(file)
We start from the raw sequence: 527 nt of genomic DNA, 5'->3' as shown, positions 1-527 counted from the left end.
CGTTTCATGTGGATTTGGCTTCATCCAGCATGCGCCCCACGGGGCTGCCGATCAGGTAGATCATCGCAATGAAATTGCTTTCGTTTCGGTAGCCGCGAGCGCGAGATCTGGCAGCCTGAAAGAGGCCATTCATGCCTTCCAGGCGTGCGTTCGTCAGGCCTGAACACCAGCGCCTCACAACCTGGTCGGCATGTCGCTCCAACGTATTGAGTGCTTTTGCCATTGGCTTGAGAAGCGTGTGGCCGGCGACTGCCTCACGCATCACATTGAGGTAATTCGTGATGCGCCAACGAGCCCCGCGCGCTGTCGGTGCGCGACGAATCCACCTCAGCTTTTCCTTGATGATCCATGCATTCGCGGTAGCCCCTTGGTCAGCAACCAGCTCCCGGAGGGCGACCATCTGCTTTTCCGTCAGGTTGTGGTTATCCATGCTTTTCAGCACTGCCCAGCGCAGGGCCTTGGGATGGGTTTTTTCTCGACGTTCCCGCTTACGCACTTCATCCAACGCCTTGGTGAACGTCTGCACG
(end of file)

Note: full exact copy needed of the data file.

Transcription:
We start from the raw sequence: 527 nt of genomic DNA, 5'->3' as shown, positions 1-527 counted from the left end.
CGTTTCATGTGGATTTGGCTTCATCCAGCATGCGCCCCACGGGGCTGCCGATCAGGTAGATCATCGCAATGAAATTGCTTTCGTTTCGGTAGCCGCGAGCGCGAGATCTGGCAGCCTGAAAGAGGCCATTCATGCCTTCCAGGCGTGCGTTCGTCAGGCCTGAACACCAGCGCCTCACAACCTGGTCGGCATGTCGCTCCAACGTATTGAGTGCTTTTGCCATTGGCTTGAGAAGCGTGTGGCCGGCGACTGCCTCACGCATCACATTGAGGTAATTCGTGATGCGCCAACGAGCCCCGCGCGCTGTCGGTGCGCGACGAATCCACCTCAGCTTTTCCTTGATGATCCATGCATTCGCGGTAGCCCCTTGGTCAGCAACCAGCTCCCGGAGGGCGACCATCTGCTTTTCCGTCAGGTTGTGGTTATCCATGCTTTTCAGCACTGCCCAGCGCAGGGCCTTGGGATGGGTTTTTTCTCGACGTTCCCGCTTACGCACTTCATCCAACGCCTTGGTGAACGTCTGCACG